After the firing was over, hundreds of people had been killed and thousands had been injured. Official estimates put the figures at 379 killed (337 men, 41 boys and a six week old baby) and 200 injured, though the actual figure was almost certainly much higher (see above); the wounded could not be moved from where they had fallen, as a curfew had been declared. Debate about the actual figures continues to this day.
Back in his headquarters Dyer reported to his superiors that he had been confronted by a revolutionary army, and had been obliged to teach a moral lesson to the Punjab.
In a telegram sent to Dyer, British Lieutenant-Governor of Punjab, Sir Michael O’Dwyer wrote: “Your action is correct. Lieutenant Governor approves.” But many Englishmen in India, as well as the British press, defended Dyer as the man who had saved British pride and honour. The Morning Post opened a fund for Dyer, and contributions poured in. An American woman donated 100 pounds, adding ‘‘I fear for the British women there now that Dyer has been dismissed.’’
O’Dwyer requested that martial law be imposed upon Amritsar and other areas; this was granted by the Viceroy, Lord Chelmsford, after the massacre.
Dyer was called to appear before the Hunter Commission, a commission of inquiry into the massacre that was ordered to convene by Secretary of State for India Edwin Montagu, in late 1919. Dyer admitted before the commission that he came to know about the meeting at the Jallianwala Bagh at 12:40 hours that day but took no steps to prevent it. He stated that he had gone to the Bagh with the deliberate intention of opening fire if he found a crowd assembled there.
“I think it quite possible that I could have dispersed the crowd without firing but they would have come back again and laughed, and I would have made, what I consider, a fool of myself.” — Dyer’s response to the Hunter Commission Enquiry.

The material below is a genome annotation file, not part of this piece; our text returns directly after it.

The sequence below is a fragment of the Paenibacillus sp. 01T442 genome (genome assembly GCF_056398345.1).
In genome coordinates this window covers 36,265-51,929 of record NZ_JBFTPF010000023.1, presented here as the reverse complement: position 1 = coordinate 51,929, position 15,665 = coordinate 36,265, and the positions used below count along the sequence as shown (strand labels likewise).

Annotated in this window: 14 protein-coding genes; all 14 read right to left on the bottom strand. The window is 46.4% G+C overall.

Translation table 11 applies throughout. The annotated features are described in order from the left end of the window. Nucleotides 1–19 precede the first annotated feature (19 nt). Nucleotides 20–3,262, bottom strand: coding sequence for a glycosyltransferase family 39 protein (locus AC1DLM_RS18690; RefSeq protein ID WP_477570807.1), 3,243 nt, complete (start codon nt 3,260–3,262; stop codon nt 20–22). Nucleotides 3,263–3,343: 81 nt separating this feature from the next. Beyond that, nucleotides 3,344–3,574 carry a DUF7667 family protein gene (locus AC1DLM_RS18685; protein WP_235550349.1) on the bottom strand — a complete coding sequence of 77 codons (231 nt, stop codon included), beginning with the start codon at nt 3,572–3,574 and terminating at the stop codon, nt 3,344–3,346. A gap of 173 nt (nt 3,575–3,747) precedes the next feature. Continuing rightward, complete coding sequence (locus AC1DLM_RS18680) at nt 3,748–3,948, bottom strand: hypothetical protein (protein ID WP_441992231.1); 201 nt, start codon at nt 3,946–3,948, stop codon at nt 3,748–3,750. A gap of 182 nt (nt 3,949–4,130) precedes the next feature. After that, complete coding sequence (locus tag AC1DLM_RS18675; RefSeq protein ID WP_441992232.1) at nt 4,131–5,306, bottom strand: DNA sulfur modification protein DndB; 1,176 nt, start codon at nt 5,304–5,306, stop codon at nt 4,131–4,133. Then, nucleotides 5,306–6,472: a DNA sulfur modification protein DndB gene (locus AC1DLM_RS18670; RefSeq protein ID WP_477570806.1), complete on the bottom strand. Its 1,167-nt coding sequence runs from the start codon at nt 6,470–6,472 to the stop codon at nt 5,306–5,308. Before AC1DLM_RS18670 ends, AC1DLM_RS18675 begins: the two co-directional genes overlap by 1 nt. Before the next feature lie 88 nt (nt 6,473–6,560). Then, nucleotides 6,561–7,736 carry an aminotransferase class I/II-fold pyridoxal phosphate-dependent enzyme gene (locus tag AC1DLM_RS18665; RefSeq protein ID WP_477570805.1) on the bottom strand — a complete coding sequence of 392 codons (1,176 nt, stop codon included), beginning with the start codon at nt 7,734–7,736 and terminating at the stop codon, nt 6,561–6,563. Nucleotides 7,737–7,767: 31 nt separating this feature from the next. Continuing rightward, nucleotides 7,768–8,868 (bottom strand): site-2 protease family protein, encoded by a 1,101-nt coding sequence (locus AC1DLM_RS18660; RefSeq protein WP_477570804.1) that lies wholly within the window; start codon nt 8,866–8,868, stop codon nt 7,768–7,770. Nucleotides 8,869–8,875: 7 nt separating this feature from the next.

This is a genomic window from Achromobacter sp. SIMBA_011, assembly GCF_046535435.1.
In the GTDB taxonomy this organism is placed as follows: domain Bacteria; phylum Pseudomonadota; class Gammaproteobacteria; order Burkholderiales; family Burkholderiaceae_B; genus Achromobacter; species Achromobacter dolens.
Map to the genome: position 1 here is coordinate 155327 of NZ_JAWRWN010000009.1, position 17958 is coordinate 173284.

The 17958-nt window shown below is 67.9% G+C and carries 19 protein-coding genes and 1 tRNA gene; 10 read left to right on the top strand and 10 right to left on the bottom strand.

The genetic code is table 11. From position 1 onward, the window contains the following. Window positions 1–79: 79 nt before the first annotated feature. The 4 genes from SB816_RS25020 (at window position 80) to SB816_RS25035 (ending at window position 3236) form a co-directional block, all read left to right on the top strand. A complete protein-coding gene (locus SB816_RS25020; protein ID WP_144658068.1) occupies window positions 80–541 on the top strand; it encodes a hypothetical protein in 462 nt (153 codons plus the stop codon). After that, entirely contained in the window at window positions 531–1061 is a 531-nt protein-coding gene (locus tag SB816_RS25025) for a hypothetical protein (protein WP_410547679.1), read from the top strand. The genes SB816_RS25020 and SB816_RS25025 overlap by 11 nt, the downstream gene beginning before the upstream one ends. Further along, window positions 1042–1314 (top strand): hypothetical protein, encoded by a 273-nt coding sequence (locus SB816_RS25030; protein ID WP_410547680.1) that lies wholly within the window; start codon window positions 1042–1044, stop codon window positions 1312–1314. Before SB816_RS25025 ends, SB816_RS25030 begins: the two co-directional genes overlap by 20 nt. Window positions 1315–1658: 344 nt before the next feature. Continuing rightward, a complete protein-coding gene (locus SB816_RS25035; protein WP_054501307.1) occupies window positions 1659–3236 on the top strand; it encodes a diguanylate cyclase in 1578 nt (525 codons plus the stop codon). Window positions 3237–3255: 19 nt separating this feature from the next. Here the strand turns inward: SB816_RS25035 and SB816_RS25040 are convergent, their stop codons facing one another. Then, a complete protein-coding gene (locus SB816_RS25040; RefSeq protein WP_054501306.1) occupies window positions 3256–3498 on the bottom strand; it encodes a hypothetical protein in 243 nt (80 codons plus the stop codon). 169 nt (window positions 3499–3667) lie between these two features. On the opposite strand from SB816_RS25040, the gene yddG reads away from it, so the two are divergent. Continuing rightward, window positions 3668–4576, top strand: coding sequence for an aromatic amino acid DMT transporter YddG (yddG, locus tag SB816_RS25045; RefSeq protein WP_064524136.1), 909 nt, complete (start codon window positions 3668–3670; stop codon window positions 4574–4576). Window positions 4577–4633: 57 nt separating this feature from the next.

Dyer said he would have used his machine guns if he could have got them into the enclosure, but these were mounted on armoured cars. He said he did not stop firing when the crowd began to disperse because he thought it was his duty to keep firing until the crowd dispersed, and that a little firing would do no good.
He confessed that he did not take any steps to tend to the wounded after the firing. “Certainly not. It was not my job. Hospitals were open and they could have gone there,” was his response.
In the storm of outrage which followed the release of the Hunter Report in 1920, Dyer was placed on the inactive list and his rank reverted to Colonel since he was no longer in command of a Brigade. The then Commander-in-Chief stated that Dyer would no longer be offered employment in India. Dyer was also in very poor health, and so he was sent home to England on a hospital ship.
Some senior British officers and many civilians in India applauded his suppression of ‘another Indian Mutiny’. The House of Lords passed a measure commending him. The House of Commons, however, censured him; in the debate Winston Churchill claimed: “The incident in Jallian Wala Bagh was an extraordinary event, a monstrous event, an event which stands in singular and sinister isolation”. Dyer’s action was condemned worldwide. He was officially censured by the British Government and resigned in 1920.
The Morning Post started a sympathy fund for Dyer and received over £26,000. Dyer was presented with a memorial book inscribed with the names of well-wishers.
In India the massacre evoked feelings of deep anguish and anger. It catalysed the freedom movement in the Punjab against British rule and paved the way for Mohandas Gandhi’s Non-Cooperation Movement against the British in 1920. The Nobel laureate Rabindranath Tagore returned his knighthood to the King-Emperor in protest. The massacre became an important catalyst of the Indian independence movement.
Monument and legacy